Search Results

You are looking at 1 - 10 of 119 items for

  • Author or Editor: Jan Willem van Henten x
  • Search level: All x
Clear All
In: Jews and Christians in the First and Second Centuries: The Interbellum 70‒132 CE
This volume provides the first full commentary to Book 15 of Josephus' Judean Antiquities, with a new English translation. In Antiquities 15 Josephus offers an account of the Judean kingdom ruled by Herod the Great (37–4 BCE). The commentary interprets his narrative in detail and identifies historical considerations that arise in the course of such analysis. Interpretation of the text requires attention to manuscript variants, vocabulary, use of sources, parallel accounts, relevant archaeology, and Josephus' Jewish, Roman, and Greek historiographical contexts. The overall approach is narratological, concerned ultimately with the way in which Josephus tells his story.
In: Violence, Scripture, and Textual Practice in Early Judaism and Christianity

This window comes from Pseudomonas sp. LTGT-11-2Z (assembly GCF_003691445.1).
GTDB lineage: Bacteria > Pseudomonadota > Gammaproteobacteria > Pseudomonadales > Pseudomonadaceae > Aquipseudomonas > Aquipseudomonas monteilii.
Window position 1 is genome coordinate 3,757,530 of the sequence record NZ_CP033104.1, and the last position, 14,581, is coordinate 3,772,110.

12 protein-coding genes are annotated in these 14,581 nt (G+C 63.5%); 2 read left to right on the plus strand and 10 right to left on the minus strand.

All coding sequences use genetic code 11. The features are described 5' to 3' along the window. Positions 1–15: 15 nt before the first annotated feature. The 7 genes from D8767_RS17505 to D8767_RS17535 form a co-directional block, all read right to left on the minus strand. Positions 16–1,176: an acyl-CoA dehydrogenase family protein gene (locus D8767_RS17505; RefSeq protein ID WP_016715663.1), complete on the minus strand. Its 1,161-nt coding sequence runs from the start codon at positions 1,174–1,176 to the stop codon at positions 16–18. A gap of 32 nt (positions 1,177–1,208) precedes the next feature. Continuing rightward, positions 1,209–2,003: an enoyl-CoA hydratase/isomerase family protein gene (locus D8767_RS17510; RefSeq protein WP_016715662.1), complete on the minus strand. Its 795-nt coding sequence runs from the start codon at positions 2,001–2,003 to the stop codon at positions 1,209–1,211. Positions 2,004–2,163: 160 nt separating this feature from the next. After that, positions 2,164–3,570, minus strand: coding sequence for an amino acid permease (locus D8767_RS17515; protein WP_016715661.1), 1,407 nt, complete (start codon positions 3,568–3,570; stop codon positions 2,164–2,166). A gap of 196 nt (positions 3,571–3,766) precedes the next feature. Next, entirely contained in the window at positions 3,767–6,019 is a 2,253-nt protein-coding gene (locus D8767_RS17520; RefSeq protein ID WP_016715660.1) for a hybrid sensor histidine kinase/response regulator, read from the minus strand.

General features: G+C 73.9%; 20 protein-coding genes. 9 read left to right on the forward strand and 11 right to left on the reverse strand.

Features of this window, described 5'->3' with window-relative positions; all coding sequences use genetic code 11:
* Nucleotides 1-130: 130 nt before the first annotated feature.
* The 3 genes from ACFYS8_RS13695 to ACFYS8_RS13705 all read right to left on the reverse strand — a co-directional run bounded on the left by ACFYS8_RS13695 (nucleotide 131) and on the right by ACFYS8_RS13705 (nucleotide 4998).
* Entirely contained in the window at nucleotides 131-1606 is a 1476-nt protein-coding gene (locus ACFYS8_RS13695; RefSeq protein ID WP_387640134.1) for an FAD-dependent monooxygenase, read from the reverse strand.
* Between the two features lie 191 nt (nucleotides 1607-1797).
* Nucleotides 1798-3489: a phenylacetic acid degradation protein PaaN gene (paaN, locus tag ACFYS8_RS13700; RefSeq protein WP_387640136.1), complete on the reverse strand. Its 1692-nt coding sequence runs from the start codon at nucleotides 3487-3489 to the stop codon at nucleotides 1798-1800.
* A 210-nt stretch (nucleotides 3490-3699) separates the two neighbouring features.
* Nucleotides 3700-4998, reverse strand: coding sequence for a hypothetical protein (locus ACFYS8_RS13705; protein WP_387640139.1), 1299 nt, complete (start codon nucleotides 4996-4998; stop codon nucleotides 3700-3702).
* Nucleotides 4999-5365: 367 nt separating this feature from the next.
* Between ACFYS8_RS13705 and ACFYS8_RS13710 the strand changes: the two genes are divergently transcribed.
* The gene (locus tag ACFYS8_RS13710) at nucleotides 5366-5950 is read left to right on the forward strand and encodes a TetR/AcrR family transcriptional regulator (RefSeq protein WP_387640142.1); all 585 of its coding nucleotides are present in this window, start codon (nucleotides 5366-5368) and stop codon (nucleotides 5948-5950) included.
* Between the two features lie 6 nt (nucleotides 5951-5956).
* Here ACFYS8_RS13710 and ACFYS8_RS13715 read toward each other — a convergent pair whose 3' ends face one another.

In: Martyriumsvorstellungen in Antike und Mittelalter
In: Coping with Violence in the New Testament
In: Zutot

Abstract

This contribution concerns the oracle about a world leader coming from the land of the Jews, as transmitted by the Jewish historian Flavius Josephus (Jewish War 6.300–315), which is paralleled in Tacitus (Histories 5.13) and Suetonius (Vespasian 4.5). The oracle plays an important role in Michael Molnar’s contextualization of Matthew’s Star of Bethlehem passage. Josephus and Tacitus set the oracle in the period of the Roman war against the Jews (66–70 ce) and connect it with portents indicating disaster. All versions state that the Jews misinterpreted the oracle, and that the ruler it pointed to was Vespasian (or Vespasian and Titus). The similarities between the three versions are so great that it is plausible that they are dependent on each other, or on a common source. The most probable explanation of the interdependency of the three versions is that Josephus is the source of the Latin versions. This explains how the oracle functioned as a reason for the Jews to revolt against the Romans. Josephus’ version may derive from a (messianic) passage in Jewish scripture, as Josephus states, but the content of the oracle is not specific enough to trace it to a specific passage in the Hebrew Bible.

In: The Star of Bethlehem and the Magi
In: Sibyls, Scriptures, and Scrolls
In: Tempel, Lehrhaus, Synagoge